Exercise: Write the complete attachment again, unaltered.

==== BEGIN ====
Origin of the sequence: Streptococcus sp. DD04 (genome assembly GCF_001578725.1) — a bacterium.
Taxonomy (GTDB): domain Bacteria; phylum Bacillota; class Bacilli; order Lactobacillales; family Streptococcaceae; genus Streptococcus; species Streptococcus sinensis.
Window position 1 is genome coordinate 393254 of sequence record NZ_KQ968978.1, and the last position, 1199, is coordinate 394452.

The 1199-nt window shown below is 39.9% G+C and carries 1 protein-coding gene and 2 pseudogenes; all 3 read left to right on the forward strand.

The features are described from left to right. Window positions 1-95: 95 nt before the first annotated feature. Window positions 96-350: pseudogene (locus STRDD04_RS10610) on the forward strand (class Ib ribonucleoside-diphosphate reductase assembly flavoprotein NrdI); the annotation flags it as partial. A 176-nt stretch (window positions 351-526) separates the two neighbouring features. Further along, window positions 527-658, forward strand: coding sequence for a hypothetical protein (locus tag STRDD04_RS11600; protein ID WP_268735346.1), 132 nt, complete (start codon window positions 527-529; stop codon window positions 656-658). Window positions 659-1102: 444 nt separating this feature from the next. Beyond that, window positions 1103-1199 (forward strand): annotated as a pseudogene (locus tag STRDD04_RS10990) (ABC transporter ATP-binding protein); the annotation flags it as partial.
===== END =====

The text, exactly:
Origin of the sequence: Streptococcus sp. DD04 (genome assembly GCF_001578725.1) — a bacterium.
Taxonomy (GTDB): domain Bacteria; phylum Bacillota; class Bacilli; order Lactobacillales; family Streptococcaceae; genus Streptococcus; species Streptococcus sinensis.
Window position 1 is genome coordinate 393254 of sequence record NZ_KQ968978.1, and the last position, 1199, is coordinate 394452.

The 1199-nt window shown below is 39.9% G+C and carries 1 protein-coding gene and 2 pseudogenes; all 3 read left to right on the forward strand.

The features are described from left to right. Window positions 1-95: 95 nt before the first annotated feature. Window positions 96-350: pseudogene (locus STRDD04_RS10610) on the forward strand (class Ib ribonucleoside-diphosphate reductase assembly flavoprotein NrdI); the annotation flags it as partial. A 176-nt stretch (window positions 351-526) separates the two neighbouring features. Further along, window positions 527-658, forward strand: coding sequence for a hypothetical protein (locus tag STRDD04_RS11600; protein ID WP_268735346.1), 132 nt, complete (start codon window positions 527-529; stop codon window positions 656-658). Window positions 659-1102: 444 nt separating this feature from the next. Beyond that, window positions 1103-1199 (forward strand): annotated as a pseudogene (locus tag STRDD04_RS10990) (ABC transporter ATP-binding protein); the annotation flags it as partial.